Published on October 14th, 2015 | By: April Gocha0
Other materials stories that may be of interestPublished on October 14th, 2015 | By: April Gocha
[Image above] Credit: NIST
While the cleaning of car exhausts is among the best known applications of catalytic processes, it is only the tip of the iceberg. Practically the entire chemical industry relies on catalytic reactions. Catalyst design plays a key role in improving these processes. An international team of scientists has now developed a concept that elegantly correlates geometric and adsorption properties. They validated their approach by designing a new platinum-based catalyst for fuel cell applications.
A group of researchers at Uppsala University has discovered a “zombie solar cell” that continues to generate electricity with unexpected effectiveness although the liquid transferring charges between the electrodes has dried out. When the researchers tested old dye-sensitized solar cells, also known as Grätzel cells, these were still active, despite the fact that the electrolyte conducting electricity between the minus and plus poles had evaporated.
Silicon wafers are the heart of solar cells. However, manufacturing them is not cheap. Over 50 percent of the pure silicon used is machined into dust. A new manufacturing technique developed by Fraunhofer researchers puts an end to these material losses, with raw material savings of 50 percent along with an 80 percent reduction in energy costs.
The efficiency of solar cells depends on precise engineering of polymers that assemble into films 1,000 times thinner than a human hair. Today, formation of that polymer assembly requires solvents that can harm the environment, but scientists at the Department of Energy’s Oak Ridge National Laboratory have found a “greener” way to control the assembly of photovoltaic polymers in water using a surfactant—a detergent-like molecule—as a template.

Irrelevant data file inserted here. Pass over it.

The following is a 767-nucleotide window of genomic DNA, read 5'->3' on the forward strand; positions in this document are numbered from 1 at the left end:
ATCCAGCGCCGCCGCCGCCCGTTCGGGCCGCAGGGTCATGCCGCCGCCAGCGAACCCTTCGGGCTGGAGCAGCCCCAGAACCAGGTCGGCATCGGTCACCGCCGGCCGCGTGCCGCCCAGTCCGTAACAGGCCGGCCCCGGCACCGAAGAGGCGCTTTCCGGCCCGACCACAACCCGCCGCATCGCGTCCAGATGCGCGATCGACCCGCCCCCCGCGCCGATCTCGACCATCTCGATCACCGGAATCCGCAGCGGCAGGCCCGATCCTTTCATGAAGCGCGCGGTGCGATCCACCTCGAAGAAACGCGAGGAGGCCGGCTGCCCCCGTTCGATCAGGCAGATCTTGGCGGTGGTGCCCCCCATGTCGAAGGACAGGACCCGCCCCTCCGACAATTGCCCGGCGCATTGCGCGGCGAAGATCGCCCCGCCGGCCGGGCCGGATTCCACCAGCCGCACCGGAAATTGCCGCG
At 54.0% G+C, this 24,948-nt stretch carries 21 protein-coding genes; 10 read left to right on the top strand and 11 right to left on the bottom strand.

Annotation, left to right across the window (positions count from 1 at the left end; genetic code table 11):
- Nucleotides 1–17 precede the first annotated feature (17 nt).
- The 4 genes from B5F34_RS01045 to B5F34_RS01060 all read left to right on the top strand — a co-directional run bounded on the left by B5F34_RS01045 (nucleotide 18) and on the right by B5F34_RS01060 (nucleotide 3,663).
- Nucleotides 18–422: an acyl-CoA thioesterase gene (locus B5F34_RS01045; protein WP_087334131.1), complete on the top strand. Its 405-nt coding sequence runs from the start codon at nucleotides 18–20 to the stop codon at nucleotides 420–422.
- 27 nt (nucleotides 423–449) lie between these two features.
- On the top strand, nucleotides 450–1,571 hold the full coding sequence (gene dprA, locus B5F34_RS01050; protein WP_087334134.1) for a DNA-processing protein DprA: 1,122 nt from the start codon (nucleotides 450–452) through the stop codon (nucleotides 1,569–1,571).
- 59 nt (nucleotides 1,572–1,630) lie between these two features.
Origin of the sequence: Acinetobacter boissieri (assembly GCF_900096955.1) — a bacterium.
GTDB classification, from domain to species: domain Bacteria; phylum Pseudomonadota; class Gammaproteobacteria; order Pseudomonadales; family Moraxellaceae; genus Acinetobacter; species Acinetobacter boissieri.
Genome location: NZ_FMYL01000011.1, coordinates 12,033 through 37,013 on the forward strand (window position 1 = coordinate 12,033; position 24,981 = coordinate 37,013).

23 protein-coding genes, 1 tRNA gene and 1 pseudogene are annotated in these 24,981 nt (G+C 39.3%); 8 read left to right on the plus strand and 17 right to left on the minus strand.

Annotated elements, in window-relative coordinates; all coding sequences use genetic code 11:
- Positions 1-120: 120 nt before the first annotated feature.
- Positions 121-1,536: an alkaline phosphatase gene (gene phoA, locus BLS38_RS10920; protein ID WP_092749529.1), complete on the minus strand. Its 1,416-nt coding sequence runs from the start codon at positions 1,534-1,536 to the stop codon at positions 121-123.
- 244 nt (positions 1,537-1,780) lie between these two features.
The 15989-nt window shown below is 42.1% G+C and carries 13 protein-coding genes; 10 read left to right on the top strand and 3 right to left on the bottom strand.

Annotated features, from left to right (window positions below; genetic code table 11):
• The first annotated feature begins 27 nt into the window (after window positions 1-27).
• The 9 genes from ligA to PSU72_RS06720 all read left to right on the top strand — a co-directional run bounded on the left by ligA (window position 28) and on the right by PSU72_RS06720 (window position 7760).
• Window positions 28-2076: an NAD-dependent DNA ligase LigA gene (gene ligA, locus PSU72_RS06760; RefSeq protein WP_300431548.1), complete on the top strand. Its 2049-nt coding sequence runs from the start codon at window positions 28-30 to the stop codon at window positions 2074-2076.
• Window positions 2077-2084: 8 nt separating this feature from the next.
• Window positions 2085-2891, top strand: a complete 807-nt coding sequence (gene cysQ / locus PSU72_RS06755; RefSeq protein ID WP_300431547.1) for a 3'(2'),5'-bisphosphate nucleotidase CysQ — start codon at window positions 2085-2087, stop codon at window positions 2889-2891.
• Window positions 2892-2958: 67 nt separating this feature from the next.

Researchers at The University of Alabama designed and made a material that manipulates the speed of light in a new, more effective way than previous methods. The researchers fabricated and measured subwavelength metal patterns they specially designed on top of a substrate, such as silicon, to create a flexible and thin metamaterial. The paper explaines how such a thin metamaterial can behave as if it was 1,000 times thicker, which makes highly integrated photonic sensors possible.
A group of researchers at Osaka University, in cooperation with Screen Holdings Co. Ltd., succeeded in visualizing changes in defect density on the surface of GaN through the laser terahertz emission microscope, which measures THz waves generated by laser emission. This discovery shows that LTEM is useful as a new method for evaluating the quality of wide-gap semiconductors.
Researchers at Chalmers University of Technology have arrived at how what is known as time-reversal symmetry can break in one class of superconducting material. A computational tool has allowed the Chalmers researchers to investigate cases where the ring of a superconducting crystal affects the force of the superconducting phase. A periodic pattern of vortices spontaneously forms in the shape of a necklace along the surface as soon as the temperature is lower than a limit temperature.
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